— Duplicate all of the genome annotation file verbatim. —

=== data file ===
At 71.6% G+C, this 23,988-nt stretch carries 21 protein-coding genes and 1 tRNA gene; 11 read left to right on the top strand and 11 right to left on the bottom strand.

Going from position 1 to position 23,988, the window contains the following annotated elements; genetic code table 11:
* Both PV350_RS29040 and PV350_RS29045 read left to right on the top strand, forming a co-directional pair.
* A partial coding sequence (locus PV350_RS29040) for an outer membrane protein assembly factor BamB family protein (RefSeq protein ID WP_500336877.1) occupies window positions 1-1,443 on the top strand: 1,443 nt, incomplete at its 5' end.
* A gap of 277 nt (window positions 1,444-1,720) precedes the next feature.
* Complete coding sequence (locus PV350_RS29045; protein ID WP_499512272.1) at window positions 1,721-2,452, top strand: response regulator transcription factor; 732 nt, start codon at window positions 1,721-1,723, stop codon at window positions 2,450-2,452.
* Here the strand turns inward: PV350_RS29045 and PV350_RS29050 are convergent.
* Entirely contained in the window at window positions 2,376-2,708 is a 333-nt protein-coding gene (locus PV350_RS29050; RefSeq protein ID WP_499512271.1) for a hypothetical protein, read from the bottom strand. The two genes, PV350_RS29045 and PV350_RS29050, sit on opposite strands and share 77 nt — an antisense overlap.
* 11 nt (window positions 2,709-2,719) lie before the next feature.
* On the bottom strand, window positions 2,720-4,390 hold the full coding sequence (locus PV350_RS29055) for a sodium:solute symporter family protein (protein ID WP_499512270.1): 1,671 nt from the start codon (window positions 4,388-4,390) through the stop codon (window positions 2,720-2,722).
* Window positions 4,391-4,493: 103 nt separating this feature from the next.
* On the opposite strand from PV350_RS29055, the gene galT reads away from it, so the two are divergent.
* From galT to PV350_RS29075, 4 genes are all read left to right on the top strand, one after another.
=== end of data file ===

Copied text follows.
At 71.6% G+C, this 23,988-nt stretch carries 21 protein-coding genes and 1 tRNA gene; 11 read left to right on the top strand and 11 right to left on the bottom strand.

Going from position 1 to position 23,988, the window contains the following annotated elements; genetic code table 11:
* Both PV350_RS29040 and PV350_RS29045 read left to right on the top strand, forming a co-directional pair.
* A partial coding sequence (locus PV350_RS29040) for an outer membrane protein assembly factor BamB family protein (RefSeq protein ID WP_500336877.1) occupies window positions 1-1,443 on the top strand: 1,443 nt, incomplete at its 5' end.
* A gap of 277 nt (window positions 1,444-1,720) precedes the next feature.
* Complete coding sequence (locus PV350_RS29045; protein ID WP_499512272.1) at window positions 1,721-2,452, top strand: response regulator transcription factor; 732 nt, start codon at window positions 1,721-1,723, stop codon at window positions 2,450-2,452.
* Here the strand turns inward: PV350_RS29045 and PV350_RS29050 are convergent.
* Entirely contained in the window at window positions 2,376-2,708 is a 333-nt protein-coding gene (locus PV350_RS29050; RefSeq protein ID WP_499512271.1) for a hypothetical protein, read from the bottom strand. The two genes, PV350_RS29045 and PV350_RS29050, sit on opposite strands and share 77 nt — an antisense overlap.
* 11 nt (window positions 2,709-2,719) lie before the next feature.
* On the bottom strand, window positions 2,720-4,390 hold the full coding sequence (locus PV350_RS29055) for a sodium:solute symporter family protein (protein ID WP_499512270.1): 1,671 nt from the start codon (window positions 4,388-4,390) through the stop codon (window positions 2,720-2,722).
* Window positions 4,391-4,493: 103 nt separating this feature from the next.
* On the opposite strand from PV350_RS29055, the gene galT reads away from it, so the two are divergent.
* From galT to PV350_RS29075, 4 genes are all read left to right on the top strand, one after another.